The Conservative Paradox: Giuseppe Tomasi di Lampedusa (1896-1957)

Having read much about societal collapse including Jared Diamond’s fine book “Collapse”, I wonder if all civilizations are brought down by what I call the Conservative Paradox. The very movement or school of thought that attempts to preserve society, that movement brings it down.

How might this work?

Jonathan Haidt’s work “The Righteous Mind” suggests that conservatives value hierarchy, in group loyalty and the sacredness they apply to these constructs. But unfortunately I suspect that makes them fearful of threats to these constructs, things that threaten their sacred, hierarchical in group status quo. And they fear these threats more than they fear the destruction of civilization itself.

So they fail to grasp the Conservative novelist Giuseppe Tomasi di Lampedusa’s in fine his novel the Leopard:
Things have to change so they can remain the same.”
Society’s hierarchy, it’s tribal nature and what it holds sacred has to change for civilization to survive. In our case what is needed is a more egalitarian society, a therefore more stable society, that transcends tribalism and creates global alliances to save the planet and punishes free riders. A society that makes the Planet the focus of the sacred, not hierarchy or one tribe.

So for our civilization to survive, for conservatism to survive and contribute to it, it has to change as Lampedusa suggests.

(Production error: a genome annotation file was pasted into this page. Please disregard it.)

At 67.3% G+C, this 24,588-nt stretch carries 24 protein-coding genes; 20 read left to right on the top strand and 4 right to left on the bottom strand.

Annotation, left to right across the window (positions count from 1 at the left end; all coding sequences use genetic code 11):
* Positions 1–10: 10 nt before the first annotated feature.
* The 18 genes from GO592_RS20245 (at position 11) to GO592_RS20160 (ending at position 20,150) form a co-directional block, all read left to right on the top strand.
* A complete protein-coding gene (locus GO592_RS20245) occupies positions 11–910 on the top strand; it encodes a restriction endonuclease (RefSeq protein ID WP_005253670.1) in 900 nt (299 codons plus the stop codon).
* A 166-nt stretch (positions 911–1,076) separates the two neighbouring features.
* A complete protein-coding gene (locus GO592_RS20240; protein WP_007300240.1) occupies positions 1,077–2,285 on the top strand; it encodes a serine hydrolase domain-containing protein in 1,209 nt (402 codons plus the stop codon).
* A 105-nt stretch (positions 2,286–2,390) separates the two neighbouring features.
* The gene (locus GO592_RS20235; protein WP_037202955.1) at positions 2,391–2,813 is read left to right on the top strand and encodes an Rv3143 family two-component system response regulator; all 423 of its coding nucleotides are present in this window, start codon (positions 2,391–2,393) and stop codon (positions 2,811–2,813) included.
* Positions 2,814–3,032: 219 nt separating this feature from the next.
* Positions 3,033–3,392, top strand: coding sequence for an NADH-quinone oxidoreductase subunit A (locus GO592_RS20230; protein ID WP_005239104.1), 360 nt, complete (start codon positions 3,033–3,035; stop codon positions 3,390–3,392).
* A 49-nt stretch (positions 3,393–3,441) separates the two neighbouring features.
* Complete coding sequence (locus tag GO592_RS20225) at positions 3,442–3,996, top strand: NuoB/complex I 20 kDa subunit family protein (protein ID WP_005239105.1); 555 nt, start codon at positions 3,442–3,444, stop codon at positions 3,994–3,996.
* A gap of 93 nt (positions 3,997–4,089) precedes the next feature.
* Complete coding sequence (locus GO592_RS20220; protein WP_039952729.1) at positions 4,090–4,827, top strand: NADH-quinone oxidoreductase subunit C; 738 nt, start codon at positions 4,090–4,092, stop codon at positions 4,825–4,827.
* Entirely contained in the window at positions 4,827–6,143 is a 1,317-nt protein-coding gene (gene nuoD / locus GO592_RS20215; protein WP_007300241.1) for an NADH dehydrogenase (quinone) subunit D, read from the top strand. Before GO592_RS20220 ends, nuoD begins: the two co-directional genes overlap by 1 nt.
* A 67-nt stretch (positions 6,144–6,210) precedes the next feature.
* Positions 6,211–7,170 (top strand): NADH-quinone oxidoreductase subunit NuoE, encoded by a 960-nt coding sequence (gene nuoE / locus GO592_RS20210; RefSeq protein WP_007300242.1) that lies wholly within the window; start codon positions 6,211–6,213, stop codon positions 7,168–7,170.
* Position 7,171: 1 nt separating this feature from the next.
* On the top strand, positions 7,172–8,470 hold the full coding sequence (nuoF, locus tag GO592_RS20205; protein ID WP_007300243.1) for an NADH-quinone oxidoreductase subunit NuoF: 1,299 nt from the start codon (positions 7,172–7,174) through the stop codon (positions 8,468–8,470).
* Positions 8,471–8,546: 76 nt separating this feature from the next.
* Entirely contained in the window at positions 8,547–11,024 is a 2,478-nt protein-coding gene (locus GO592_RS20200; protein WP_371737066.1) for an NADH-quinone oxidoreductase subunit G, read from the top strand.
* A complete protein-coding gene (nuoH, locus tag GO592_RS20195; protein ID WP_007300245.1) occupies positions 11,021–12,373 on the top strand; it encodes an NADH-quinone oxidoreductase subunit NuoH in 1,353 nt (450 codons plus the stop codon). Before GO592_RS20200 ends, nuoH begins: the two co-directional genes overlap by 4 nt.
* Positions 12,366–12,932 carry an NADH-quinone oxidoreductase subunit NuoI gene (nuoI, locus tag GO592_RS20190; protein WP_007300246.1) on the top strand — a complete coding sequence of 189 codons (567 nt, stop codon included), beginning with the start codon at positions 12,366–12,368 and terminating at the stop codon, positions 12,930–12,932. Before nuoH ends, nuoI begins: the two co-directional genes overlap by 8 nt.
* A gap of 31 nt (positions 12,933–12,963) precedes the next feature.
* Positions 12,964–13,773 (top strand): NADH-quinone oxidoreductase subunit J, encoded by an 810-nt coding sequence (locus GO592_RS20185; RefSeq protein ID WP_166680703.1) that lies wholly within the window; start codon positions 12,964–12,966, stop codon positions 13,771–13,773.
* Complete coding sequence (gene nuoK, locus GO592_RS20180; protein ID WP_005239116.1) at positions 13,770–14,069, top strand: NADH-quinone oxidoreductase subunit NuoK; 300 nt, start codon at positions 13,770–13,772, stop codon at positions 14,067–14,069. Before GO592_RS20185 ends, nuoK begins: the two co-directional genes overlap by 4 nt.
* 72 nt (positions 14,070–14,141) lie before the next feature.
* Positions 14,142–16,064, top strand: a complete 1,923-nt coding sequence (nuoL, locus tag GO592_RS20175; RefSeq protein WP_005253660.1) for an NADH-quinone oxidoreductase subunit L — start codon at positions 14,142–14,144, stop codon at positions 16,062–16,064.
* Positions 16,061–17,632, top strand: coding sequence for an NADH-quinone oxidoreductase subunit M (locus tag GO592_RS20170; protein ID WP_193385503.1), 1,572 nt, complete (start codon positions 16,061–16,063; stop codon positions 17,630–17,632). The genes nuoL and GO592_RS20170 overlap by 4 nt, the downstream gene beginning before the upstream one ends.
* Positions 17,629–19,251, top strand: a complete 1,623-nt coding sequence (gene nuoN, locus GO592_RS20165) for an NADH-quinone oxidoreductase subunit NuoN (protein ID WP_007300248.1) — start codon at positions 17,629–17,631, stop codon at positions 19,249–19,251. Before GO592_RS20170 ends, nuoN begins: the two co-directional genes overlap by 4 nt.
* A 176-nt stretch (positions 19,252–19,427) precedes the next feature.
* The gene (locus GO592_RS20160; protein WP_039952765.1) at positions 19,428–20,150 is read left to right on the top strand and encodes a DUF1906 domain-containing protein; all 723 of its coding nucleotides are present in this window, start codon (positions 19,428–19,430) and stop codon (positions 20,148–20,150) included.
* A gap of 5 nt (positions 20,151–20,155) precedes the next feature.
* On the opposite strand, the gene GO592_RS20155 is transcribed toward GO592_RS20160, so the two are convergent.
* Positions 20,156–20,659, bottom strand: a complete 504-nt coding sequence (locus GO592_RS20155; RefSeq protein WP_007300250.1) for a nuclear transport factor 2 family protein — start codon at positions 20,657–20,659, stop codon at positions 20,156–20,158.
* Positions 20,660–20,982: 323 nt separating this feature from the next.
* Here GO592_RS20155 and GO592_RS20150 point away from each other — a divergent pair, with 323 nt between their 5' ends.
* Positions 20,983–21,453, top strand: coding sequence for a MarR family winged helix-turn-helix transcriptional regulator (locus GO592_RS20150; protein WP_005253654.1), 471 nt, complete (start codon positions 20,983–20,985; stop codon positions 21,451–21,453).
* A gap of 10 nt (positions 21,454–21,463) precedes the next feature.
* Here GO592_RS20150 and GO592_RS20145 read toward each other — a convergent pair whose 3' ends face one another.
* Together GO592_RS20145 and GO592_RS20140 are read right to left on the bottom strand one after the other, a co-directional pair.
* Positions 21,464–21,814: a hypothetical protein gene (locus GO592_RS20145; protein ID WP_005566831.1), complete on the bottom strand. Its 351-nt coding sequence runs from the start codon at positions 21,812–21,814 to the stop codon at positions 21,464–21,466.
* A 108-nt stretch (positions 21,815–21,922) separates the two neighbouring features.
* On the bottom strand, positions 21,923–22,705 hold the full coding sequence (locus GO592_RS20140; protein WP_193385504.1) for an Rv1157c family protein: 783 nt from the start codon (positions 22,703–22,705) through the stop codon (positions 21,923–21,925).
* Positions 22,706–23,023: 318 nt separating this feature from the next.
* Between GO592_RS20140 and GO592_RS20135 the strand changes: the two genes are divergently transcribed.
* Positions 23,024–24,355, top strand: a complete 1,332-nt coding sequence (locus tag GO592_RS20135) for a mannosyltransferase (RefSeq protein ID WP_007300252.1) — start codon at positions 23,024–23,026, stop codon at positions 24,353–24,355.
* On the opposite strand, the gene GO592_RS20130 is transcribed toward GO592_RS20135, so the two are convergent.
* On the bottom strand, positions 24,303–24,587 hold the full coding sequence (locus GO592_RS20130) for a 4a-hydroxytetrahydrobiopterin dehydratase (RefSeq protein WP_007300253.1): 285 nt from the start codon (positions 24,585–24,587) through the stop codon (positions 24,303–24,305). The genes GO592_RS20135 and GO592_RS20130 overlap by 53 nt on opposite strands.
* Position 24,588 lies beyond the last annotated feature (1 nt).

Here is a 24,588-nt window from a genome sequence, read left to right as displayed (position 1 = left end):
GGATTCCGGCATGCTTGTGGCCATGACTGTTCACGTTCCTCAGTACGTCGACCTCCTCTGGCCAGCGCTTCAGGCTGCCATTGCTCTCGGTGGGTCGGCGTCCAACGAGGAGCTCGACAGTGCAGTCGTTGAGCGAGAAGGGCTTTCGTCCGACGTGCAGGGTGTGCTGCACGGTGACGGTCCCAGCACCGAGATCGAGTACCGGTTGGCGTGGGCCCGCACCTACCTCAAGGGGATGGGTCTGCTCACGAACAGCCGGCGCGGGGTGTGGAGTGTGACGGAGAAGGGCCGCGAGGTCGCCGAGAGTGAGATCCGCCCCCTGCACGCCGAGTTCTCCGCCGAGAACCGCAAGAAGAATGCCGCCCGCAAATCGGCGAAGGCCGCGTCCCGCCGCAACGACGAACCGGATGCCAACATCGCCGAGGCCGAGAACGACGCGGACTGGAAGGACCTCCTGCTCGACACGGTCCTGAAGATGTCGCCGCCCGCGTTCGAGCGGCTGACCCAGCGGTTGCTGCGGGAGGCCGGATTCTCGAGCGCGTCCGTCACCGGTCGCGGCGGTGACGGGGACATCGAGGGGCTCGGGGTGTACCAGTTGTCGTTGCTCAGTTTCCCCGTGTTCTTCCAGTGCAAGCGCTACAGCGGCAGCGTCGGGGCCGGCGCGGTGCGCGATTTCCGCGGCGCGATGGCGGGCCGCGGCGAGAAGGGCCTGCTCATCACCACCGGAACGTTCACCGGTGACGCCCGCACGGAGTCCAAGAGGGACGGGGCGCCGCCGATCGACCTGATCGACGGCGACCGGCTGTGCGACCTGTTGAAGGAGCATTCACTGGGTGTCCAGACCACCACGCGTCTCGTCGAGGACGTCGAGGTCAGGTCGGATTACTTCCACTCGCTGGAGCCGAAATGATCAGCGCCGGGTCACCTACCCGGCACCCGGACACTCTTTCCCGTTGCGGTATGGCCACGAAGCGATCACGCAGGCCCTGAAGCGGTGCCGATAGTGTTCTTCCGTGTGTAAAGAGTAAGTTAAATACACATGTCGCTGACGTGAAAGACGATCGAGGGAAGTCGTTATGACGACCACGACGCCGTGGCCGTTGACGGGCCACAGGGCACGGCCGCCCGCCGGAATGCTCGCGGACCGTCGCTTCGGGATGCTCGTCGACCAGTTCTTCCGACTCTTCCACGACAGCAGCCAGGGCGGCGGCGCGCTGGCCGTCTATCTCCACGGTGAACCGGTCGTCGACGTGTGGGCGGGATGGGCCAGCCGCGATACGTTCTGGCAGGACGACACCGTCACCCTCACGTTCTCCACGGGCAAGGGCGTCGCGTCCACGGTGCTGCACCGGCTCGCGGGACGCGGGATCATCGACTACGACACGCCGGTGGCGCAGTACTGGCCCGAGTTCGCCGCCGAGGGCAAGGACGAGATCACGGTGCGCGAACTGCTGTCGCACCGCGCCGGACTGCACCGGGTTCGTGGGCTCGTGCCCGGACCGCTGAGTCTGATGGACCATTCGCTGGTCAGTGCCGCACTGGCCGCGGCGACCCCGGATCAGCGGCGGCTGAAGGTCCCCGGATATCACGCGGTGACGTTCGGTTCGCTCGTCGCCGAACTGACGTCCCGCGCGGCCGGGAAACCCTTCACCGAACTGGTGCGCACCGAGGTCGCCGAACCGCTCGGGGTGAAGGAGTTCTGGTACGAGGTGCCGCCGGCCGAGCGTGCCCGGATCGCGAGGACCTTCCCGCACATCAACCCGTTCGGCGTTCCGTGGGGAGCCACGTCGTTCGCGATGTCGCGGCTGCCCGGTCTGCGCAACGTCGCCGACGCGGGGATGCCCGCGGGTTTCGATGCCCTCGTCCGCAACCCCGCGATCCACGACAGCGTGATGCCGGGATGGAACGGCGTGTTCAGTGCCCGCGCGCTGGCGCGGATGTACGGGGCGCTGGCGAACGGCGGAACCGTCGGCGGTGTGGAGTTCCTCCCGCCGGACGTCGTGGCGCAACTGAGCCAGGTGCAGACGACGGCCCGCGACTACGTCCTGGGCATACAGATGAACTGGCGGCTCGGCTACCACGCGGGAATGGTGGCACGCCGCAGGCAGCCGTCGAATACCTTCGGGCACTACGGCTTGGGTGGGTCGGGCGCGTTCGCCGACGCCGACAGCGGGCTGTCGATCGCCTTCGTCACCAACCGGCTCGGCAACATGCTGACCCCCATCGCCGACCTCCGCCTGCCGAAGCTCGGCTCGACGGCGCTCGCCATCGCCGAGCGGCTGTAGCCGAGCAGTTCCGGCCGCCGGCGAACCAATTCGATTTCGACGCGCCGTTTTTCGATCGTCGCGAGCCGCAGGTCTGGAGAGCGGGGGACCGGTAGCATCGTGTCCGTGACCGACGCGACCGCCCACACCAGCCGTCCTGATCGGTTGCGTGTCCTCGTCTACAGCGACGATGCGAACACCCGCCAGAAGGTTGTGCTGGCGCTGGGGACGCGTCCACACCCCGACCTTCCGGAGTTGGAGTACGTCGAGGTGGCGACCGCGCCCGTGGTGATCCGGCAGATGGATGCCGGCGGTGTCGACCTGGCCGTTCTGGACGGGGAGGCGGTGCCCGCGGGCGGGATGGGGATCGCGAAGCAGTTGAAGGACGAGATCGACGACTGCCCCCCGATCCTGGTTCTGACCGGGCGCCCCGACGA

Image result for Giuseppe Tomasi di Lampedusa

Posted in Conflict Book Reviews, Conflict Processes, Economic Conflict, Environmental Conflict, Ways to handle conflict | Tagged , , | Leave a comment

The Economic Possibilities for Our Grandchildren John Maynard Keynes (1883-1946)

“When the accumulation of wealth is no longer of high social importance, there will be great changes in the code of morals. We shall be able to rid ourselves of many of the pseudo-moral principles which have hag-ridden us for two hundred years, by which we have exalted some of the most distasteful of human qualities into the position of the highest virtues. We shall be able to afford to dare to assess the money-motive at its true value. The love of money as a possession — as distinguished from the love of money as a means to the enjoyments and realities of life — will be recognized for what it is, a somewhat disgusting morbidity, one of those semi-criminal, semi-pathological propensities which one hands over with a shudder to the specialists in mental disease.